Formation of Optimal Interbank Lending Networks under Liquidity Shocks
Daniel E. Rigobon, Ronnie Sircar
We formulate a model of the banking system in which banks control both their
supply of liquidity, through cash holdings, and their exposures to risky
interbank loans. The value of interbank loans jumps when banks suffer liquidity
shortages, which can be caused by the arrival of large enough liquidity shocks.
In two distinct settings, we compute the unique optimal allocations of capital.
In the first, banks seek only to maximize their own utility -- in a
decentralized manner. Second, a central planner aims to maximize the sum of all
banks' utilities. Both of the resulting financial networks exhibit a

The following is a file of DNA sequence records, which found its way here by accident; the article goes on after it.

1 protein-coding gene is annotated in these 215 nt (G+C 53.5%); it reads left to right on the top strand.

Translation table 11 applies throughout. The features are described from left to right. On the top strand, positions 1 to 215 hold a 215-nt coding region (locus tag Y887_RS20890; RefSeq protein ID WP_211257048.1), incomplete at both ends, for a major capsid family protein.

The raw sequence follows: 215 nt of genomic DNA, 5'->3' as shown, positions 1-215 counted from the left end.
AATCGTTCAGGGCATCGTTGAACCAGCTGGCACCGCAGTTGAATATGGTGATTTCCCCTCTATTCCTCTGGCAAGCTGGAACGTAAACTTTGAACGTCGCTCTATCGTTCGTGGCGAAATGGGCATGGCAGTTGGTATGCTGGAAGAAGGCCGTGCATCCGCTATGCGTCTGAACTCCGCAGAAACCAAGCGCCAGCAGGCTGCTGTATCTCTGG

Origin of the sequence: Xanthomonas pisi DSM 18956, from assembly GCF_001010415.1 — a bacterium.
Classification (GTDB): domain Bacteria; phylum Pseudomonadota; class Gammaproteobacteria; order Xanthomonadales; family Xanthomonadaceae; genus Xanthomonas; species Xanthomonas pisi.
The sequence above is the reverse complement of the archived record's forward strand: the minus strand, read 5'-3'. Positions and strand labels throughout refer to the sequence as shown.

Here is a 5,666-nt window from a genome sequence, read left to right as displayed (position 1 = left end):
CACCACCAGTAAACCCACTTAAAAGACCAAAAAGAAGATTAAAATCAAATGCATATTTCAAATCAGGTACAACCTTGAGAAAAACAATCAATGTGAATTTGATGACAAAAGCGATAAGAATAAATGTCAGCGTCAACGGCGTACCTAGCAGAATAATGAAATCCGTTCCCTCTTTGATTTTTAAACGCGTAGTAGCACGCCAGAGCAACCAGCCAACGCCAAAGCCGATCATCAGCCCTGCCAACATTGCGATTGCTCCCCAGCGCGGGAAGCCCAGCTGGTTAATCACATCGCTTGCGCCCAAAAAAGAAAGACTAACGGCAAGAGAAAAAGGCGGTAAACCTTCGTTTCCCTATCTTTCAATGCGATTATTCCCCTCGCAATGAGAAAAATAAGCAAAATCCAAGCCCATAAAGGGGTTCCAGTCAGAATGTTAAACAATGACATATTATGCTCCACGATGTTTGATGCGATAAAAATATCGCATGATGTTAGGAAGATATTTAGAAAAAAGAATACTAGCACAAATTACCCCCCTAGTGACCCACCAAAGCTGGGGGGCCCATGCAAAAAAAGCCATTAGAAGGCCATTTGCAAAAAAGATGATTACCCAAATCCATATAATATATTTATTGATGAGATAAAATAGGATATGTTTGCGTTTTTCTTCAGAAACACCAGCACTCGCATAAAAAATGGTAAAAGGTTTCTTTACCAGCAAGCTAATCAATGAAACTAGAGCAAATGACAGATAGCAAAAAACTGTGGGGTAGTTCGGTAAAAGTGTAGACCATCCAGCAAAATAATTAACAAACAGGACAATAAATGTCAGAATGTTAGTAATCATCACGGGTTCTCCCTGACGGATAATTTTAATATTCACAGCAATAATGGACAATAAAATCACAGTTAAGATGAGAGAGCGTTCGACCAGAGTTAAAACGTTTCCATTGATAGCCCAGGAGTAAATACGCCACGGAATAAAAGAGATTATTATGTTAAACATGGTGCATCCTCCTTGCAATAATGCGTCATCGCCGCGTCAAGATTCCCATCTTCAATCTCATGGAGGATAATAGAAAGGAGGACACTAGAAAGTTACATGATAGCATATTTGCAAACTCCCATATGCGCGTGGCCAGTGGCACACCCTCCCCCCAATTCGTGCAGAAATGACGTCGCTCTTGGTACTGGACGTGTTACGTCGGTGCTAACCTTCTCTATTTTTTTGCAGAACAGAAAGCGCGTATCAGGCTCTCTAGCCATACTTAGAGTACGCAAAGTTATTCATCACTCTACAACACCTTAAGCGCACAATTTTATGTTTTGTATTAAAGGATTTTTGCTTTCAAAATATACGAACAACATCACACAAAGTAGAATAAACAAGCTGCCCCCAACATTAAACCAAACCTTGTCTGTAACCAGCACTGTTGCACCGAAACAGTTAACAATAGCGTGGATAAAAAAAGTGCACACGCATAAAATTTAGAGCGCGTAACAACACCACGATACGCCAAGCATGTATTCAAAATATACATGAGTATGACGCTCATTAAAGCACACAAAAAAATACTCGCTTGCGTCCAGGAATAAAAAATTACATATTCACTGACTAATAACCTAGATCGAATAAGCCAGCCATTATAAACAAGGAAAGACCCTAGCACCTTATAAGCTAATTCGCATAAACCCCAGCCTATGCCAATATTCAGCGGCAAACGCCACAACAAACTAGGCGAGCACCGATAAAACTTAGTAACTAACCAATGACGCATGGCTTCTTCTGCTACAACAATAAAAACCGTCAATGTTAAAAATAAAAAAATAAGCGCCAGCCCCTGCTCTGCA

`core-periphery' structure. However, the optimal allocations differ --
decentralized banks are more susceptible to liquidity shortages, while the
planner ensures that banks with more debt hold greater liquidity. We
characterize the behavior of the planner's optimal allocation as the size of
the system grows. Surprisingly, the `price of anarchy' is of constant order.
Finally, we derive capitalization requirements that cause the decentralized
system to achieve the planner's level of risk. In doing so, we find that
systemically important banks must face the greatest losses when they suffer
liquidity crises -- ensuring that they are incentivized to avoid such crises.